Full Dark House by Christopher Fowler
In Full Dark House by Christopher Fowler, Arthur Bryant and John May first meet as (very) young detectives in 1940 in London. They have been selected for the Met’s new unit: The Peculiar Crimes Unit, which is defined by the Home Secretary as “London’s last resort for sensitive cases” but as Bryant explains to May on their first meeting “it’s becoming a home for dubious and abnormal crimes”. London is in the midst of constant bombardment by the Germans, “If London was the centre of the world, the world was burning. It was a violent place in which to discover a purpose. It was a good place to forge a friendship.”
In modern day London, an explosion obliterates the North London Peculiar Crimes Unit, with an elderly Arthur Bryant in it. May and his fellow ageing colleagues conclude that the destruction of the unit and murder of Bryant relate to the first case that Bryant and May investigated in 1940, involving the discovery of a dancer’s body, with her feet removed.
The story alternate between this original investigation and the current. These time shifts are made easy for the reader to discern by cleverly making reference in the first paragraph either to something modern, for example a MacDonald’s cafe, or something relating to the war.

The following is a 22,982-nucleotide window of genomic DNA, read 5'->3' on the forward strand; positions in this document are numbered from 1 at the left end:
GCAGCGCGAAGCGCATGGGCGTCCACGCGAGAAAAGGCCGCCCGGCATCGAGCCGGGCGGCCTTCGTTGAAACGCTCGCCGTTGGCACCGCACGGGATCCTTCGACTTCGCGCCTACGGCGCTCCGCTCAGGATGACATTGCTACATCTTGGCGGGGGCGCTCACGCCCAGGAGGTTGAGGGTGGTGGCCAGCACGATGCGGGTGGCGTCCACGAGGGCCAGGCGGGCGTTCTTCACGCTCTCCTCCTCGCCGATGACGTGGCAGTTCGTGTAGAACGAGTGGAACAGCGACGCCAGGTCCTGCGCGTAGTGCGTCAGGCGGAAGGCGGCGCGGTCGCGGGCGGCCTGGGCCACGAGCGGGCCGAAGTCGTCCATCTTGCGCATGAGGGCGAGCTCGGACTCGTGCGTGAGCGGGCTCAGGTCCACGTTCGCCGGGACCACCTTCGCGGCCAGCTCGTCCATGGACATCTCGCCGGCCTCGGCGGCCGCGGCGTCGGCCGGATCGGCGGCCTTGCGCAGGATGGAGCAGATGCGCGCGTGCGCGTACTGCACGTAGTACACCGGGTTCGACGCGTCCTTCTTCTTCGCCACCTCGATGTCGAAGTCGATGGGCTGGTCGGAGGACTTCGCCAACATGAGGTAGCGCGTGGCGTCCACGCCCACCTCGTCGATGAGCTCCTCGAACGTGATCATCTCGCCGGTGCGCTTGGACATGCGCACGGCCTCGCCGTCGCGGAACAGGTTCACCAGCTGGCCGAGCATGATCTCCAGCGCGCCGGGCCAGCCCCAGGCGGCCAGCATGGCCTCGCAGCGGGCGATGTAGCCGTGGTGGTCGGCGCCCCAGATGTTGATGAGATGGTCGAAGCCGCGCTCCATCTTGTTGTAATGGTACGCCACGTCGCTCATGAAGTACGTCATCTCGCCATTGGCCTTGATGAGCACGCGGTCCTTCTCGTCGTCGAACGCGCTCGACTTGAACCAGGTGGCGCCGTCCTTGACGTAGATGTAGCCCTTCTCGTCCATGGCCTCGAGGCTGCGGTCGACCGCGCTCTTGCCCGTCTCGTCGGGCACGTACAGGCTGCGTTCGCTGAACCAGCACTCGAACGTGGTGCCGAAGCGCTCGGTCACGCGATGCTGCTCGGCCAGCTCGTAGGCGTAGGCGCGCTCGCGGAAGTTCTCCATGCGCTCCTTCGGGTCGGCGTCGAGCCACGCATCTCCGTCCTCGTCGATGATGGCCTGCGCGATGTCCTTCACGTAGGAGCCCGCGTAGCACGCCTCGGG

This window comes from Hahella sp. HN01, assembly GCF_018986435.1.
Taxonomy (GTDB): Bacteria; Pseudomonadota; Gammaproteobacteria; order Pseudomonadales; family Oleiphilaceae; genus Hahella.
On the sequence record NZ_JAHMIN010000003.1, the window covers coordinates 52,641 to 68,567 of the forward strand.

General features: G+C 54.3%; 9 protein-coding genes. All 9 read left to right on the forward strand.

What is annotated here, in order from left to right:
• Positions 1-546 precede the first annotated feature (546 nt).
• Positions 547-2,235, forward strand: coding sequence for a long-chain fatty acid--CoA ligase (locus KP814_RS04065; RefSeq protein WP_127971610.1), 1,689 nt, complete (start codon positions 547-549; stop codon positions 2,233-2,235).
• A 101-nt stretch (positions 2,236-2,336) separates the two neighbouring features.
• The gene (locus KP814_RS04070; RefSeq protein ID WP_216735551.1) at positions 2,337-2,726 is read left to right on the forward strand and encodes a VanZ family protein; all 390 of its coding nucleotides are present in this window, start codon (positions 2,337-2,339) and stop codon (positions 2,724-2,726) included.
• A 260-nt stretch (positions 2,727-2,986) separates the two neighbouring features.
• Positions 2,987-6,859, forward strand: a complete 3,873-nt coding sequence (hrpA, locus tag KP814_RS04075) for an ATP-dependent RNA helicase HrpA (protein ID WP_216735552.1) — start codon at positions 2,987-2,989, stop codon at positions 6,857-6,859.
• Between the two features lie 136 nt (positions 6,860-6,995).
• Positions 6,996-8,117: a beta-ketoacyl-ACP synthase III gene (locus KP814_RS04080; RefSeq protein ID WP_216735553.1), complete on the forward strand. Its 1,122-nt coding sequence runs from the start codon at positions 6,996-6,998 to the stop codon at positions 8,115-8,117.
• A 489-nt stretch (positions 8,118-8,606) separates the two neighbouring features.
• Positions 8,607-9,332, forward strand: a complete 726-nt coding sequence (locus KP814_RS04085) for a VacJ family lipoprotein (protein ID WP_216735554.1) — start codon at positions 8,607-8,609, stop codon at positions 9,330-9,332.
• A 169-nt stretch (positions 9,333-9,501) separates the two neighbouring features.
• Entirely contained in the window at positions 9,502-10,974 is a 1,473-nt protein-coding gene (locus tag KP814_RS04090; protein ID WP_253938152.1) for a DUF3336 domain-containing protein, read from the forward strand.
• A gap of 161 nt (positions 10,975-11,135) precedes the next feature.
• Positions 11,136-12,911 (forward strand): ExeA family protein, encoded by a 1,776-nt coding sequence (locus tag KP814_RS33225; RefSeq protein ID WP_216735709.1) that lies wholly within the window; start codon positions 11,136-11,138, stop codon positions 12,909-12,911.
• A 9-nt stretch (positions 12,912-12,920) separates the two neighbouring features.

If you are at all interested in the theatre and the workings of stage productions, you will find the mystery surrounding the murders during the production fascinating. Fowler is particularly effective in creating an atmosphere of menace, and the theatre setting adds a gothic note to the mystery. The love of theatre and the people who work behind the scenes of a production is apparent: “They were the real theatre angels, happy to remain in the shadows beyond the footlights, only tangentially attached to the stage, essential to its survival.” London during the Blitz is a character in of itself, creating a sense of foreboding and an underlying constant tension.
This is the first book in the Bryant and May series and sets the scene for future mysteries. What makes this book so appealing is the obvious affection that develops between these two very different men. “For the next five decades, the two detectives made it their habit to walk along the south bank of the Thames around sunset…They argued about criminal psychology, endlessly revising their conclusions, but sometimes, when the sky was lower and the colours were drained from the Embankment buildings, they talked of women they had loved and lost, and plans made and abandoned, of outlandish ideas and unrealised dreams; often they just walked in comfortable silence…”
I am looking forward to spending more time in the company of Arthur Bryant and John May.